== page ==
The philosophical concept of other-emptiness (zhentong) has long since been a lightning rod for controversy on the Tibetan plateau. Some of its most ardent supporters have had their works banned. Yet it not only endured, it gained the support of prominent adherents of almost every one of the major Tibetan schools. Its roots are intertwined with the concept of buddha-nature, though in particular it was via the so-called meditative tradition (sgom lugs) of exegesis of the Ratnagotravibhāga associated with Tsen Khawoche that zhentong's origins are traced. In fact, the label zhentongpa has been retroactively applied to various figures in this lineage that actually predate its usage—to individuals that may have never heard the term, let alone utilized it in their own compositions. Another such line of assumed zhentong antecedents is connected with the Kālacakra Tantra and is traced to the early Jonang forefather Yumo Mikyö Dorje. Both of these lines were received by the revolutionary thinker Dölpopa, who is generally credited with coining, or at least codifying, the term as a philosophical position in the fourteenth century. He placed it in opposition to self-emptiness (rangtong), a reference to the views of the Madhyamaka school and their position on emptiness as representing the lack of inherent existence of relative phenomena that, in and of itself, was the ultimate truth. However, for Dölpopa, this type of emptiness could only account for relative truth, whereas the emptiness of the ultimate truth could only be described as being empty of that which is adventitious to it. Hence, the ultimate is not empty of itself but only empty of that which is other. He called his system "Great Madhyamaka" (Uma Chenpo).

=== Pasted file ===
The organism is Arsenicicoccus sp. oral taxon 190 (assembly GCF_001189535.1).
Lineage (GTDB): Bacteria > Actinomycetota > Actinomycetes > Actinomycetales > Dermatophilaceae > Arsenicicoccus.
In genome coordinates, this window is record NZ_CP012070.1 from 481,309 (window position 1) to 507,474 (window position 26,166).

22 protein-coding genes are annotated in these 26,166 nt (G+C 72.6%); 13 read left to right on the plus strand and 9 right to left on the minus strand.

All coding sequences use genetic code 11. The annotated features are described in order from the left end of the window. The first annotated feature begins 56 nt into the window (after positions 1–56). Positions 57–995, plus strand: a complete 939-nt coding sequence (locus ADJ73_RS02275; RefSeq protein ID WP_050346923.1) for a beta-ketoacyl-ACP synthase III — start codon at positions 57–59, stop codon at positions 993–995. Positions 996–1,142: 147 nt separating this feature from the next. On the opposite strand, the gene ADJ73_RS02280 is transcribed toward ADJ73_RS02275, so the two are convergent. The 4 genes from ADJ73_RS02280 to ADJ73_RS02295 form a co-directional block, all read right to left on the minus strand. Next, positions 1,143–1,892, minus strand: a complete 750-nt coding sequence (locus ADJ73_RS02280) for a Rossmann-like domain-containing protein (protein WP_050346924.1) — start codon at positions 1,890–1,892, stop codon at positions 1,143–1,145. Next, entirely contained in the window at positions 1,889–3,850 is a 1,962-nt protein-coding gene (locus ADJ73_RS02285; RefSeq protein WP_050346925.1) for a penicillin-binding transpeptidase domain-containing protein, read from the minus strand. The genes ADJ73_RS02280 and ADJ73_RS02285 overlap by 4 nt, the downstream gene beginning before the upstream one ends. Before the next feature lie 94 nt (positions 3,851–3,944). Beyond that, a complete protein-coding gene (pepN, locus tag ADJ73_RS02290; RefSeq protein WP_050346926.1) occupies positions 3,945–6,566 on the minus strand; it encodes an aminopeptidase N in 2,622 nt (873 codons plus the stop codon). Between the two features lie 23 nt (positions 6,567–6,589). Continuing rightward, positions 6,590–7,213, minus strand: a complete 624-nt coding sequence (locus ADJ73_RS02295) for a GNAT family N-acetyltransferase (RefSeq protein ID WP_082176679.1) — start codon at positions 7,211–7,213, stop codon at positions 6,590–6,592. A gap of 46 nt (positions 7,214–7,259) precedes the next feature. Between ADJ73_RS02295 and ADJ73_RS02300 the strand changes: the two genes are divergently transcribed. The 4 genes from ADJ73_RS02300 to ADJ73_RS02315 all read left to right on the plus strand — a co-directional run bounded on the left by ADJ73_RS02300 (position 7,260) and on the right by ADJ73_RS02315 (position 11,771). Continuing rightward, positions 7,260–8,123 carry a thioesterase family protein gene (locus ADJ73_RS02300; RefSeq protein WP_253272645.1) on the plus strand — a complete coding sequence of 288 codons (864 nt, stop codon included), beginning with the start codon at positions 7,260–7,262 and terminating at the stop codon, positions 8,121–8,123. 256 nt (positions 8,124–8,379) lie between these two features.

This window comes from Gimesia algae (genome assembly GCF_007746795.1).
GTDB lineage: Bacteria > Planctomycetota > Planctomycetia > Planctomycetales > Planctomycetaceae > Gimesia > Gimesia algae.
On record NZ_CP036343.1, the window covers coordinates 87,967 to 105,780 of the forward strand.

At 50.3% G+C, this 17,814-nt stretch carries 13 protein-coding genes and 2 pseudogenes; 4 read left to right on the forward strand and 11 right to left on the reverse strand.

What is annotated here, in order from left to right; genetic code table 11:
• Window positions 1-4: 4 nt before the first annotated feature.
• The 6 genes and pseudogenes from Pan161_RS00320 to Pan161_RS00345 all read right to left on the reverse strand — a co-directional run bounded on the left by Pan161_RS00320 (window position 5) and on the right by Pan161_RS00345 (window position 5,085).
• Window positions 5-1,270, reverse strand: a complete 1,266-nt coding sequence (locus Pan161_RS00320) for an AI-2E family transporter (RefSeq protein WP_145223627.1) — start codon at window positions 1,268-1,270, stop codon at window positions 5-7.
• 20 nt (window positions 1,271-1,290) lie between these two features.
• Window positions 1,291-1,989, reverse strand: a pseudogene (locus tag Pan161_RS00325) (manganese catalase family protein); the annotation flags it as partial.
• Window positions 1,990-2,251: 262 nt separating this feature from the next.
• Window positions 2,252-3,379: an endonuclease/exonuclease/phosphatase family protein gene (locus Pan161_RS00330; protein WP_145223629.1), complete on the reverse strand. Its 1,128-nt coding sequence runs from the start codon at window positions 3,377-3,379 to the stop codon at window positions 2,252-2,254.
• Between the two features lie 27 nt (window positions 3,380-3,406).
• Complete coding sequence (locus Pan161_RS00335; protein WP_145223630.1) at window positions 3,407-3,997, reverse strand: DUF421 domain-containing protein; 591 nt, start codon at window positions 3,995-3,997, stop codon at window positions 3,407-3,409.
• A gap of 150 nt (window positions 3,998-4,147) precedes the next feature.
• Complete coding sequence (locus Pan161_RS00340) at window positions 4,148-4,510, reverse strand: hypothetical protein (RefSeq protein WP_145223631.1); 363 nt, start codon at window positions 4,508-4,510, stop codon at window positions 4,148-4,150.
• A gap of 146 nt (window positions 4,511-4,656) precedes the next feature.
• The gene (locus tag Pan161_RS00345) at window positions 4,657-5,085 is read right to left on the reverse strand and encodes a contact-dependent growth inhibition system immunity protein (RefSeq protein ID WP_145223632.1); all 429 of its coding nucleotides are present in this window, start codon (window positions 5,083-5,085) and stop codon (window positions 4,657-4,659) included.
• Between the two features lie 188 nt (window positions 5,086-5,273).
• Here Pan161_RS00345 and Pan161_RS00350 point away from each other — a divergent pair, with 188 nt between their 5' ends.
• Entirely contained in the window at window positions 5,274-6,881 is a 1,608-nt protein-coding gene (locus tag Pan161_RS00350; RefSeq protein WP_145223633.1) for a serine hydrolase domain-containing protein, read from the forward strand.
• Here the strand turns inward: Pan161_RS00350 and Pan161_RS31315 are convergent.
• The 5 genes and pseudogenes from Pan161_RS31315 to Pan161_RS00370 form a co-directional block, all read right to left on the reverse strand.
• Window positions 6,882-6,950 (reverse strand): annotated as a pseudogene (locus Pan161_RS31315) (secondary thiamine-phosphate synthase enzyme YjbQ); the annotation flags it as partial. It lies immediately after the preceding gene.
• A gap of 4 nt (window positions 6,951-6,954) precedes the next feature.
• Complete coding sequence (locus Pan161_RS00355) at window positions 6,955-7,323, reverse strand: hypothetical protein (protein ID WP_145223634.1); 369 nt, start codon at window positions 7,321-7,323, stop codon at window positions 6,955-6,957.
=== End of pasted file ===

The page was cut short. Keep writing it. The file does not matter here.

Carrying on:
While we tend to mostly credit Dölpopa with the rise of zhentong, in many respects he was merely giving voice to a trend that had been percolating in certain Tibetan circles for hundreds of years. Though he was certainly innovative in his unique articulation of other-emptiness, the Jonang never held any sort of monopoly on the concept. And though others adopted his terms, other-emptiness and Great Madhyamaka, their usage often referenced very different perspectives depending upon their affiliation with the various Tibetan schools, though even such affiliations could not guarantee conformity of opinions. For the most part these positions evolved from Tibetan scholars addressing issues surrounding buddha-nature, a concept that challenged long-standing Tibetan beliefs on the primacy of the second of the so-called turnings of the dharma wheel over the third, the assumed superiority of Madhyamaka over Yogācāra, the proper categorization of the five texts attributed to Maitreya, and so on. Therefore, it appears that, for those Tibetan scholars that were sympathetic to these causes, zhentong and the Great Madhyamaka provided an avenue to voice positions that had been historically unpopular and thus underrepresented. It also provided an intermediary between the views of Sūtra and Tantra—an intersection where the worlds of philosophers and yogis overlap. After all, many of the figures involved with the other-emptiness movement were both.